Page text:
The Indian Trade Shop was a Hub of Activity

Indian Trade ShopIndian Trade ShopAll manner of trade happened in the Indian Trade Shop
Photo by Debbie Stone

Over at the Indian Trade Shop, a gentleman informed us that this storehouse held furs and other goods, including beads and buttons, tools, tobacco, fire starter kits, animal traps, guns and ammo, fabric and Hudson’s Bay Company blankets that were used in exchange for the furs.

Native Americans were often employed at the store “with strategic attention to how these individuals – and their tribal affiliations – would be perceived by visiting Indian traders.”

Beaver pelts were in big demand, as clothing made from the pelts was very much in fashion. An individual would receive up to four “markers” per pelt depending on its quality. The markers were then used to purchase items at the store.

Visit the All-Important Carpenter Shop

Carpenter Shop. Photo by Debbie StoneCarpenter Shop. Photo by Debbie StoneCarpenter Shop. Photo by Debbie Stone

Construction and repair needs at the fort and outlying mills and farms mandated a Carpenter Shop, which was typically staffed by three to five carpenters, apprentices and assistants. They were tasked with building framing for the buildings, doing finish work, joining and other duties.

The men kept occupied, not only with the above jobs but with the building and repairing of wheels, carts and wagons, along with crafting wooden parts for farm equipment. 

On our visit to the Carpenter Shop, two men showed us how a mortise (slot or hole) and tenon (pin) were used instead of nails to make furniture and houses.

The mortise and tenon is one of the most common joints and is an old woodworking technique dating back thousands of years that is still used today. Put simply, it allows two pieces of wood to be connected. But it requires great precision in measuring and cutting.

I liked the look of no nails in the wood, and hearing that it’s strong and durable was an undeniable plus.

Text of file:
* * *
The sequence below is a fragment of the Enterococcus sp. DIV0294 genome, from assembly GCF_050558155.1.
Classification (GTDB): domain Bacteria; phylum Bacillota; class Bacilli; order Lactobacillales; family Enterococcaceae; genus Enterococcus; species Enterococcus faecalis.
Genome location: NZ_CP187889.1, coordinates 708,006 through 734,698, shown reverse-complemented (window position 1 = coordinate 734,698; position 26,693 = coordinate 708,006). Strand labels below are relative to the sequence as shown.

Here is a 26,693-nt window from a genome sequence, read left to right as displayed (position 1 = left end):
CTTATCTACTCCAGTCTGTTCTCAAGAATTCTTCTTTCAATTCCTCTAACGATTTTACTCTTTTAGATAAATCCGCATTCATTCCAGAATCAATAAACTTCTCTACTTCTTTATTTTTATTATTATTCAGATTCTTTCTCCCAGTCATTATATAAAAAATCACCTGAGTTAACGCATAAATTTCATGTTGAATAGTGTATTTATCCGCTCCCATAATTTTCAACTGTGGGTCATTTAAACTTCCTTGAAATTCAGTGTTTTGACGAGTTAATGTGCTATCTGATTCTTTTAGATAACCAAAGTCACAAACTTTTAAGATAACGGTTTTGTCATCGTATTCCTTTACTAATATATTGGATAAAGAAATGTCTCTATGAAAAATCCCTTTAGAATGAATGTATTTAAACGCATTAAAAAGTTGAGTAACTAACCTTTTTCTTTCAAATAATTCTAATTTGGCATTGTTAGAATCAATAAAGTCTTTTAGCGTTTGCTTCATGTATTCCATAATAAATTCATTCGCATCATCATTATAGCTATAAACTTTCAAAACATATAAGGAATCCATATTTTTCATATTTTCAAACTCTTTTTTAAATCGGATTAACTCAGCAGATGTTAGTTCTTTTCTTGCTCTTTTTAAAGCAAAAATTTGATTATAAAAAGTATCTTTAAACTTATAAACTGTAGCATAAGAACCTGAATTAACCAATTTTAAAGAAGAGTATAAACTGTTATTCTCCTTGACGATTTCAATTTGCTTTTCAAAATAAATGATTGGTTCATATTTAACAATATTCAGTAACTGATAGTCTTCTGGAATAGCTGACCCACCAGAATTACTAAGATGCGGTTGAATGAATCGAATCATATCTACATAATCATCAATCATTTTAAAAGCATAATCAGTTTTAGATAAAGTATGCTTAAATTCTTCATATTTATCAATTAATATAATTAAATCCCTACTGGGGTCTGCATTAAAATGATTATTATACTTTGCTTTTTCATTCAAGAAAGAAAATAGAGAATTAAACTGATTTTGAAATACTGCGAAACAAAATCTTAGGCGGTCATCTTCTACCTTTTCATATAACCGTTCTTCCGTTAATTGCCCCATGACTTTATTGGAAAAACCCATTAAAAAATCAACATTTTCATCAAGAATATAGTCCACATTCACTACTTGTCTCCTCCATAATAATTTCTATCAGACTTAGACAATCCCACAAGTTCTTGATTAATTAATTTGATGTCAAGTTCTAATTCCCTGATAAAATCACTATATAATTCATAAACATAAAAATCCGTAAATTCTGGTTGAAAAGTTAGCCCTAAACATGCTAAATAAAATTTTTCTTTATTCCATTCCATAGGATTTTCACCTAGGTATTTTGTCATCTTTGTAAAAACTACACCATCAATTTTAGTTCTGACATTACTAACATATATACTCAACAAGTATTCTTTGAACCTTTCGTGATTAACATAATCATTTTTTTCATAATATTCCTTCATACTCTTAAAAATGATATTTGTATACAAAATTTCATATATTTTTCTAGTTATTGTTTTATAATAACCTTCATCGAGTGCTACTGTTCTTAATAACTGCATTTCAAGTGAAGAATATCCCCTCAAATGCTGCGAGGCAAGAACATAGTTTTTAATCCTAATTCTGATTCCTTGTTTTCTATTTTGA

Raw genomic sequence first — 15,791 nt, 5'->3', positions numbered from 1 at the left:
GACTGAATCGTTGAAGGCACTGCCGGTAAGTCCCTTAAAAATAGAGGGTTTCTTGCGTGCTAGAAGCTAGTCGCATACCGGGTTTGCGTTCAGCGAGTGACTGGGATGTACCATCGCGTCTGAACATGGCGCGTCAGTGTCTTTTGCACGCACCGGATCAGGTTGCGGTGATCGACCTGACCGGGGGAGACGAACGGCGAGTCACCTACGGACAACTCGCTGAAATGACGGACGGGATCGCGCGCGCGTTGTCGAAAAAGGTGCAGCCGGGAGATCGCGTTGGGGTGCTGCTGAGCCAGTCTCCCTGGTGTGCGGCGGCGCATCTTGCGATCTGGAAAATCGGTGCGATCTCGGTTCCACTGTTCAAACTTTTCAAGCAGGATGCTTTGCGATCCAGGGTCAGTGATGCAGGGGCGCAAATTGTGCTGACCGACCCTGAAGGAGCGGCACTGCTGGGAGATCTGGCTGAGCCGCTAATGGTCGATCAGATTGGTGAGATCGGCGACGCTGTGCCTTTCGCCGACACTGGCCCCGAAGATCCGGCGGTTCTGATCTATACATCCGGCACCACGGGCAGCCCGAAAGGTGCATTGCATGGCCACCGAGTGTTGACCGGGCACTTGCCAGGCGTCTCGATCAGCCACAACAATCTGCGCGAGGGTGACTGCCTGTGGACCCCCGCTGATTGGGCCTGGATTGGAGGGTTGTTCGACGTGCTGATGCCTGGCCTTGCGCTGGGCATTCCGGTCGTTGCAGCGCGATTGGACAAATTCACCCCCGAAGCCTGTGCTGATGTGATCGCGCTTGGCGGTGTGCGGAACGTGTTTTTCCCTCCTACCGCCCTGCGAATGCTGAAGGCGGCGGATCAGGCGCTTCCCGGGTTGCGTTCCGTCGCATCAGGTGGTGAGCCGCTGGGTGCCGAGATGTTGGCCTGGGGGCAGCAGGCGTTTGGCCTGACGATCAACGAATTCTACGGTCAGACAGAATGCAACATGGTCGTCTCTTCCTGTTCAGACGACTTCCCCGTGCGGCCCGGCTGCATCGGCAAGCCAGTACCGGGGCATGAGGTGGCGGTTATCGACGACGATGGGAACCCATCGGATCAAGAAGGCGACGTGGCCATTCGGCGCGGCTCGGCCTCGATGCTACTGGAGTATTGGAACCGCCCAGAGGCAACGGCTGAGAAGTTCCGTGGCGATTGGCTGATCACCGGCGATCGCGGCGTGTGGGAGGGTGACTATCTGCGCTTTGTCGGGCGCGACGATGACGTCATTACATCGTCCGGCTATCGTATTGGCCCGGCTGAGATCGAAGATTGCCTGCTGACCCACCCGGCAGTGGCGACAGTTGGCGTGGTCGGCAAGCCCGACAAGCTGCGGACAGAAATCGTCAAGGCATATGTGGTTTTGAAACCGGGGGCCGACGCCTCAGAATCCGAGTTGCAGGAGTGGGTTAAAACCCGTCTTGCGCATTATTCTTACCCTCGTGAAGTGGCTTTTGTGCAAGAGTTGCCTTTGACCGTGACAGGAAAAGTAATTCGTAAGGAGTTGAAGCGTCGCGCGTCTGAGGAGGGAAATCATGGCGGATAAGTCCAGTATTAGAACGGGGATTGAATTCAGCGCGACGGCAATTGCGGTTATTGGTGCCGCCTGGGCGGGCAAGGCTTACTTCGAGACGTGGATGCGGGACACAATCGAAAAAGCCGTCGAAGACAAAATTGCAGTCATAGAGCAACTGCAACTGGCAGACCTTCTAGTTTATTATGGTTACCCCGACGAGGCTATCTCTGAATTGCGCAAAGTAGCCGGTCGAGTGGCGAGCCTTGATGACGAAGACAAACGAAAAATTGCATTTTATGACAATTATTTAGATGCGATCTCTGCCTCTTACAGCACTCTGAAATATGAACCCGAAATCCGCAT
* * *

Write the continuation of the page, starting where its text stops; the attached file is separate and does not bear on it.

Stroll Along Officer’s Row and Around the Barracks

In 1849, the U.S. Army arrived and constructed the Vancouver Barracks adjacent to Fort Vancouver. This was the first U.S. Army post in the Pacific Northwest and remains one of the country’s most historic military posts. When the Hudson’s Bay Company abandoned the fort eleven years later, the Army took it over. A fire destroyed the fort in 1866, but the facility continued to operate in different forms until the National Park Service stepped into the picture.

Though many of the buildings at the Vancouver Barracks are closed to the public, wayside exhibits throughout the area offer info about the history of this military post.

You can also stroll along Officers Row, a tree-lined promenade featuring nearly two dozen preserved Victorian homes on the National Historic Register. These homes once housed U.S. Army officers stationed at the barracks.

Only three are open to the public: the Grant House, George C. Marshall and O.O. Howard House.

Calling all Aviation Aficionados to the Pearson Air Museum

Aviation aficionados will enjoy the Pearson Air Museum. Photo by Debbie StoneAviation aficionados will enjoy the Pearson Air Museum. Photo by Debbie StoneAviation aficionados will enjoy the Pearson Air Museum. Photo by Debbie Stone

Nearby are the Pearson Air Museum and Pearson Field. The latter is one of the oldest operating airfields in the U.S. Known as the birthplace of West Coast aviation, it’s named after Lt. Alexander Pearson, a legend in the industry, who won the first cross-country air race and made the first aerial survey of the Grand Canyon.

Today, the field operates as a busy municipal airport and offers flight school, aircraft rentals, maintenance and restoration services.

The museum is worth a looksee, especially if aviation is your thing. It celebrates the long aviation history of Pearson Field through aircraft and exhibits.

Cross the Border for a Tour of the McLoughlin House

Medicine dispensary at Fort Vancouver. Photo by Debbie StoneMedicine dispensary at Fort Vancouver. Photo by Debbie StoneMedicine dispensary at Fort Vancouver. Photo by Debbie Stone

Though I didn’t get a chance to visit the McLoughlin House in Oregon City this time around, if the opportunity arises when I return to the area, I’ll certainly check it out. The restored home tells of the life and accomplishments of John McLoughlin, known by many as the “Father of Oregon.”

McLoughlin was a trained, British physician who once presided over British fur trade interests for the Hudson’s Bay Company. He was the longest-serving Chief Factor at Fort Vancouver.

Forced into retirement, he and his family settled into this home in 1846. McLoughlin became an American citizen a few years later and served as the mayor of Oregon City. He promoted the economic prosperity of the Oregon Territory and was known for loaning money to emigrants to assist them in establishing businesses.

Read More: Exploring the Historic Oregon Trail and its Legacy

He also donated land for schools and churches. The house is on the Oregon National Historic Trail.

Read More